THE V&A museum in Dundee has removed signs featuring the Sackler family name due to their alleged links to the opioid crisis in the USA.

The family owns Purdue Pharma, the company which manufactures the painkiller OxyContin.

The drug has been linked to a dramatic increase in the number of opioid overdose deaths in America.

The Sackler family was hit with a series of lawsuits which claimed they aggressively marketed OxyContin while simultaneously misleading doctors and patients about the risks of addiction and overdose.

Despite denying the allegations the family ultimately reached a £4.85 billion settlement, with the money earmarked for spending on addiction treatment programmes.

The National: The Sackler family's role in marketing OxyContin has been strongly criticisedThe Sackler family's role in marketing OxyContin has been strongly criticised

Before Dundee’s V&A museum opened in September 2018, it received a £500,000 donation from the Sackler Trust.

A plaque placed in the entrance hall of the museum included the names of major donors to the museum, including the Sacklers.

However, the Sackler name has now been removed from the plaque – although bosses state that the money is not being returned.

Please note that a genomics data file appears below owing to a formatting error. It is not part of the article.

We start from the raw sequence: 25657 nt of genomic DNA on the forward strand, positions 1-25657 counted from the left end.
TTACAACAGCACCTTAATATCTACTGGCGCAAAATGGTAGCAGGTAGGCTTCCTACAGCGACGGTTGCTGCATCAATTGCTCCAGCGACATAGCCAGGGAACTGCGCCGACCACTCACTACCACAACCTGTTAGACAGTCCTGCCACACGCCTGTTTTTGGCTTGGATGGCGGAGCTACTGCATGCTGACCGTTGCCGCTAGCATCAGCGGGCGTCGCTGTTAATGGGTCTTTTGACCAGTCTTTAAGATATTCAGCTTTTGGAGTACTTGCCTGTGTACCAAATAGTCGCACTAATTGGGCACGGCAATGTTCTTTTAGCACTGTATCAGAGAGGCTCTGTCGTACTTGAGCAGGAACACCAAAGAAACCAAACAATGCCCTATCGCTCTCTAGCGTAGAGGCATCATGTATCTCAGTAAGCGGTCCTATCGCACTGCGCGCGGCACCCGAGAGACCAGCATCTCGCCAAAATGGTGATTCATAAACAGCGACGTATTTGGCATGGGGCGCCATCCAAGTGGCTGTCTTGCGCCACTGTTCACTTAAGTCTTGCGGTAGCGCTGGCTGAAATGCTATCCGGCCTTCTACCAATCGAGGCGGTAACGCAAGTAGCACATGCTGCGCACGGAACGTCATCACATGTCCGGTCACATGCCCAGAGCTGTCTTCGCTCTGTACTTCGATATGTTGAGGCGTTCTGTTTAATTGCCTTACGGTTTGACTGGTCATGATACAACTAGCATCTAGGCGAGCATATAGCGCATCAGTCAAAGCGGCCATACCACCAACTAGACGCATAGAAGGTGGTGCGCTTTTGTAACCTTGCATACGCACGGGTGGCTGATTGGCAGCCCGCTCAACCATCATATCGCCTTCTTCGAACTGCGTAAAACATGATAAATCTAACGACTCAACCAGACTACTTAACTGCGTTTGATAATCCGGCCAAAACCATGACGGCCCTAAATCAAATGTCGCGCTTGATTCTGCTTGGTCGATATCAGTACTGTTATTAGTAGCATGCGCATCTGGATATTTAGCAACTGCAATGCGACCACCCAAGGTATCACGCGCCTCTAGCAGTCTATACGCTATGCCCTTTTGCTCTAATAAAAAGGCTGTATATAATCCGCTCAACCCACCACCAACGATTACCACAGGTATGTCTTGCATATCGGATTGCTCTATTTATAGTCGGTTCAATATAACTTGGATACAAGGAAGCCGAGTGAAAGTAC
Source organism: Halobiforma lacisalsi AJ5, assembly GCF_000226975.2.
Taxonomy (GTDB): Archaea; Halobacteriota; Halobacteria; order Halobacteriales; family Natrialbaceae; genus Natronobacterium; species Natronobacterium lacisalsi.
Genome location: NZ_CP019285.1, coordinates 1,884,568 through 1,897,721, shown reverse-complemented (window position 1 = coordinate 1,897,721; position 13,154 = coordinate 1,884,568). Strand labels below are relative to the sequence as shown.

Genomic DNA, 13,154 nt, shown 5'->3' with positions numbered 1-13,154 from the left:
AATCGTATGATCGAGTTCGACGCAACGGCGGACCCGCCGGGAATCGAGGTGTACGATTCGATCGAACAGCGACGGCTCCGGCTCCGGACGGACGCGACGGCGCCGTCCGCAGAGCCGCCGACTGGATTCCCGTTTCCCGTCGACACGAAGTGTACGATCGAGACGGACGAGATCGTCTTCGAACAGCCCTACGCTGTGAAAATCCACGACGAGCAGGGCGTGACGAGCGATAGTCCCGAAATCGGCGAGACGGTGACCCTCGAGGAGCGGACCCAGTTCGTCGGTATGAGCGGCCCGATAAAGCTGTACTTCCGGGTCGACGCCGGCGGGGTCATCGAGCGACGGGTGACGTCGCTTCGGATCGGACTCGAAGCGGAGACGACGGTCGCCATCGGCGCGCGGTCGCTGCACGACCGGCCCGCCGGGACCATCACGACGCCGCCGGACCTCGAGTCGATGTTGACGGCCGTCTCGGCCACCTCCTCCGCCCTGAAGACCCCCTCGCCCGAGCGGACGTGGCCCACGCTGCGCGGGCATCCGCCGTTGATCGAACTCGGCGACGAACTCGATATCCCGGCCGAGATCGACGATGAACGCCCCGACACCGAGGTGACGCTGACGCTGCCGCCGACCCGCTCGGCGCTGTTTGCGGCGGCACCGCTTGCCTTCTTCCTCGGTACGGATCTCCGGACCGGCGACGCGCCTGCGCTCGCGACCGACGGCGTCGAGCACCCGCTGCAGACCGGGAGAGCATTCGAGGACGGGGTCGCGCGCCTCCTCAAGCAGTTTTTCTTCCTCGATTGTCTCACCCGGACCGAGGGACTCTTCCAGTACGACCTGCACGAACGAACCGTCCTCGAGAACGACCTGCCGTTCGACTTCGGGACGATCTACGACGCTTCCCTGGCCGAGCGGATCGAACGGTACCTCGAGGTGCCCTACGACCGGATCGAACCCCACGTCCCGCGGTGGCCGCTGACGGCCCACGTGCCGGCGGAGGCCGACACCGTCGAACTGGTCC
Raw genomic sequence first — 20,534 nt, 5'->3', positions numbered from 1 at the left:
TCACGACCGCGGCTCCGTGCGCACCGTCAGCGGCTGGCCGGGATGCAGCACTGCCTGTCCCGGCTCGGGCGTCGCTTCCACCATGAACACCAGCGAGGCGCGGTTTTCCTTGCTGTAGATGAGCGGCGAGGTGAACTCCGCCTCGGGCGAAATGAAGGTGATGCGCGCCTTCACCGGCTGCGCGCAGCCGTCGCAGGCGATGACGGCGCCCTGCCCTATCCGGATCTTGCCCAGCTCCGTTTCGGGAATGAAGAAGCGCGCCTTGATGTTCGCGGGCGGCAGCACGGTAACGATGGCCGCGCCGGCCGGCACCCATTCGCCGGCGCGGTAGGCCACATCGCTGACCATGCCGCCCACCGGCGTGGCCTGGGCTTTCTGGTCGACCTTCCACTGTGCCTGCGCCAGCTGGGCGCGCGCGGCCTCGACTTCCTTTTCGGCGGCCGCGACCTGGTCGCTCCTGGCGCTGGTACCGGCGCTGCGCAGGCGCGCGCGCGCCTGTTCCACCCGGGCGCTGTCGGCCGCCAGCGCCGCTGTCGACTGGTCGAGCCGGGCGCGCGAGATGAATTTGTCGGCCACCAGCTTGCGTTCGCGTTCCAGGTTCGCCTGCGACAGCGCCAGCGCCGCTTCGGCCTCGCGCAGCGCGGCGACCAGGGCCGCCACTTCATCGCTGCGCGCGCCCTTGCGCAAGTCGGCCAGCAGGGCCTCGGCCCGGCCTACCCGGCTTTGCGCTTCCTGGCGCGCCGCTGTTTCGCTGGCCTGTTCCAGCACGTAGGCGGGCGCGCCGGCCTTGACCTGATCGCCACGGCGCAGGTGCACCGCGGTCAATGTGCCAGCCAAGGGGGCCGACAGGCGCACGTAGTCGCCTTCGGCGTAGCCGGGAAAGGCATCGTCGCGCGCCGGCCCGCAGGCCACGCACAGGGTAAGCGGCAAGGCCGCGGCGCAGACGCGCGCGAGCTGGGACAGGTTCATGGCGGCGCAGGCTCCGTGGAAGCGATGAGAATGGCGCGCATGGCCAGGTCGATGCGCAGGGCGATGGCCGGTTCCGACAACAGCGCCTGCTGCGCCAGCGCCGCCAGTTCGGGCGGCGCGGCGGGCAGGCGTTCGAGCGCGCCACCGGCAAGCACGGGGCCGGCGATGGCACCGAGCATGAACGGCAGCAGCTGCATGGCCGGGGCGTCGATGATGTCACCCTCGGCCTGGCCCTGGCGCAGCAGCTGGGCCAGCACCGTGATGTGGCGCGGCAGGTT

A spokesperson for V&A Dundee said: "Along with many other cultural organisations in the UK and abroad, V&A Dundee has removed signage relating to the Sackler Trust.

READ MORE: Rishi Sunak's communications director quits after just 10 months

"It was agreed by V&A Dundee's Board to remove the final piece of Sackler Trust crediting in August 2023."

"V&A Dundee, like other organisations who have removed crediting, is not in talks to return the historic capital support received for the creation of the museum, which were made before V&A Dundee opened in 2018."

The V&A in London removed any reference to Sackler donations in its arts education centre in 2022.

It comes in the wake of numerous dramatisations of the Sackler family’s role in marketing OxyContin, including drama series such as Dopesick on Disney+ and fictionalised Painkiller on Netflix.